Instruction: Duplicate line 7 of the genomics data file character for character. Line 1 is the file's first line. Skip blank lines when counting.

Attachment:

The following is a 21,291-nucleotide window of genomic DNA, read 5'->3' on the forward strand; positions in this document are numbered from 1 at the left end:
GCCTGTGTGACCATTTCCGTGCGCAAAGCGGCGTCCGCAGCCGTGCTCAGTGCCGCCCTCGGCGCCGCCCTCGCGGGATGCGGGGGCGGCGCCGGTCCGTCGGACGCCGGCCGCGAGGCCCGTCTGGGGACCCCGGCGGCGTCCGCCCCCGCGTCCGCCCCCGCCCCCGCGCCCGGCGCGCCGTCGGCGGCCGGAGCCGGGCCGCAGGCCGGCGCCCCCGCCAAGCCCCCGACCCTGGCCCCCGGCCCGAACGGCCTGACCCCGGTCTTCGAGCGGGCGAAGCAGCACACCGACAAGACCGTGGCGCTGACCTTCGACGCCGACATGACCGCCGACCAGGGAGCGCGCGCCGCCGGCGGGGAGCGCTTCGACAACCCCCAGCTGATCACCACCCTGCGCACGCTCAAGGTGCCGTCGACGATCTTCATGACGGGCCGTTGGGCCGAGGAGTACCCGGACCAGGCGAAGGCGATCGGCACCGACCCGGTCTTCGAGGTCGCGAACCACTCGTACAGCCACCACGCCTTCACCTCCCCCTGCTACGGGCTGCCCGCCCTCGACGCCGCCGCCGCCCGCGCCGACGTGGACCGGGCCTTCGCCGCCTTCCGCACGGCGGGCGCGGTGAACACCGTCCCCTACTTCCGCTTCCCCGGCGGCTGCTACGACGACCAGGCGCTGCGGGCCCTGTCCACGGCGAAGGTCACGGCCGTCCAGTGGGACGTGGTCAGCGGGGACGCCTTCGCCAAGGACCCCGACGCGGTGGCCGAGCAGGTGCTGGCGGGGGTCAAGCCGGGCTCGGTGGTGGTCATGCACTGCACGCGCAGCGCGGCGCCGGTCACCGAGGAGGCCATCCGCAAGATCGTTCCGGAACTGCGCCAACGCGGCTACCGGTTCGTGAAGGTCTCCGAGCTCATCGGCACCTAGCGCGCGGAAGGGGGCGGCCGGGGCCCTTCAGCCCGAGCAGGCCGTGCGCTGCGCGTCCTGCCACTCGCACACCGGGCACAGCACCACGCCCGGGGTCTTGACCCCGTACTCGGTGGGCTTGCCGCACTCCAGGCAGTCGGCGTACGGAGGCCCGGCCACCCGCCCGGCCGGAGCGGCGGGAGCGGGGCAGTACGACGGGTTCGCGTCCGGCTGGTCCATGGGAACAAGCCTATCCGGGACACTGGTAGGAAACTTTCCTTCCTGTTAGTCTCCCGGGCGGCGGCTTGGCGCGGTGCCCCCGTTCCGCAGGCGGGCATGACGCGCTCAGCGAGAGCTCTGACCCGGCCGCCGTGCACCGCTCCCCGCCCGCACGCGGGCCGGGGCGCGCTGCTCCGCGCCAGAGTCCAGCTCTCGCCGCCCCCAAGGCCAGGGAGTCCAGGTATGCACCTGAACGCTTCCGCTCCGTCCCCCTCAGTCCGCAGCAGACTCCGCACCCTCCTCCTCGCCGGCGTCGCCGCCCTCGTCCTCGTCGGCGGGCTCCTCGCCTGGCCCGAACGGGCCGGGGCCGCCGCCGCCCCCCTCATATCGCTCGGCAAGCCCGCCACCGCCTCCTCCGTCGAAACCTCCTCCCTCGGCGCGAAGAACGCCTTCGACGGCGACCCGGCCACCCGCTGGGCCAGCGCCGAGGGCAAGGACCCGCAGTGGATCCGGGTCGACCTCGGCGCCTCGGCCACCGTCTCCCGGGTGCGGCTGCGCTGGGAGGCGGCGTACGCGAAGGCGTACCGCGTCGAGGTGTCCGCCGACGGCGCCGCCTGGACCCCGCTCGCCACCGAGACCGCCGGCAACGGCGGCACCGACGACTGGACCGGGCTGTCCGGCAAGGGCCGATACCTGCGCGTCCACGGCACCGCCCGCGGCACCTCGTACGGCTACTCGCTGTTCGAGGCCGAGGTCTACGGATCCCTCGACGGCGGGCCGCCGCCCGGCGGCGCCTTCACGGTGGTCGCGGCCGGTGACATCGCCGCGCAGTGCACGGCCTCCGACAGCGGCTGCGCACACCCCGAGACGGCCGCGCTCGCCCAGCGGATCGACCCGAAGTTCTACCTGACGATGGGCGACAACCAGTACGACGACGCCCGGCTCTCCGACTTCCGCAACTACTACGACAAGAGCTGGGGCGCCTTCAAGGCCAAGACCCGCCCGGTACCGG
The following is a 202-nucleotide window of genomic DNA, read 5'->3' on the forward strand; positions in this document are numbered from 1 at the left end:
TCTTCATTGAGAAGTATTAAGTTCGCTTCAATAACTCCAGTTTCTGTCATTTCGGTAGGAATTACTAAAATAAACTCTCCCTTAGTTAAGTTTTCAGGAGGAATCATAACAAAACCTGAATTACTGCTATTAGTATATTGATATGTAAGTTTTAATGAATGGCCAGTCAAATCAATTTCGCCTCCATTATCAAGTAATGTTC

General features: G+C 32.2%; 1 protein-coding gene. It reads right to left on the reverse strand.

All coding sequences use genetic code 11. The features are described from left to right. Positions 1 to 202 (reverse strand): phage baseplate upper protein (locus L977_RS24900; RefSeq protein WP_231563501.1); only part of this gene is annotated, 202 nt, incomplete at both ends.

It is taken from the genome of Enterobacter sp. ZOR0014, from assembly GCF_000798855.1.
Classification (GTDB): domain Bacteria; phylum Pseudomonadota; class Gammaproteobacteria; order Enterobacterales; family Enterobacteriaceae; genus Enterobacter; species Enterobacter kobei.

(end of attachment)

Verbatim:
It is taken from the genome of Enterobacter sp. ZOR0014, from assembly GCF_000798855.1.